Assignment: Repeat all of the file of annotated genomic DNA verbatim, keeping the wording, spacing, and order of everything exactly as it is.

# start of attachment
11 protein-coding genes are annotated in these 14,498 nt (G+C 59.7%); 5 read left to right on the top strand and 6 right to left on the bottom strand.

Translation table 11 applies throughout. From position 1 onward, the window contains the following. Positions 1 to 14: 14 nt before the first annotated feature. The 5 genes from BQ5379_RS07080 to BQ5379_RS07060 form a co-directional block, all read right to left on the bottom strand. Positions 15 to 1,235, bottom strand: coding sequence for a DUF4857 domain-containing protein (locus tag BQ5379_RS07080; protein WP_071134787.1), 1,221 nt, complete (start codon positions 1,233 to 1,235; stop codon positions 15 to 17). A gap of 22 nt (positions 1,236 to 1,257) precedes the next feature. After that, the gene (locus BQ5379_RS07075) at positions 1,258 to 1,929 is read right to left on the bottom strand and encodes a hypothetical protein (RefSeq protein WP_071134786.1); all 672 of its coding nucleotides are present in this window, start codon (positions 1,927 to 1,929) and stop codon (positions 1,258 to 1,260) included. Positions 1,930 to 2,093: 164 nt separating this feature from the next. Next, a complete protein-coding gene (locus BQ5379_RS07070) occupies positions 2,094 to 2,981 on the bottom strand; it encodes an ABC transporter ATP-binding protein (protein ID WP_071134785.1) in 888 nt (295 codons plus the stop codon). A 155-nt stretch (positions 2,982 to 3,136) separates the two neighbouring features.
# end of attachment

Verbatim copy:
11 protein-coding genes are annotated in these 14,498 nt (G+C 59.7%); 5 read left to right on the top strand and 6 right to left on the bottom strand.

Translation table 11 applies throughout. From position 1 onward, the window contains the following. Positions 1 to 14: 14 nt before the first annotated feature. The 5 genes from BQ5379_RS07080 to BQ5379_RS07060 form a co-directional block, all read right to left on the bottom strand. Positions 15 to 1,235, bottom strand: coding sequence for a DUF4857 domain-containing protein (locus tag BQ5379_RS07080; protein WP_071134787.1), 1,221 nt, complete (start codon positions 1,233 to 1,235; stop codon positions 15 to 17). A gap of 22 nt (positions 1,236 to 1,257) precedes the next feature. After that, the gene (locus BQ5379_RS07075) at positions 1,258 to 1,929 is read right to left on the bottom strand and encodes a hypothetical protein (RefSeq protein WP_071134786.1); all 672 of its coding nucleotides are present in this window, start codon (positions 1,927 to 1,929) and stop codon (positions 1,258 to 1,260) included. Positions 1,930 to 2,093: 164 nt separating this feature from the next. Next, a complete protein-coding gene (locus BQ5379_RS07070) occupies positions 2,094 to 2,981 on the bottom strand; it encodes an ABC transporter ATP-binding protein (protein ID WP_071134785.1) in 888 nt (295 codons plus the stop codon). A 155-nt stretch (positions 2,982 to 3,136) separates the two neighbouring features.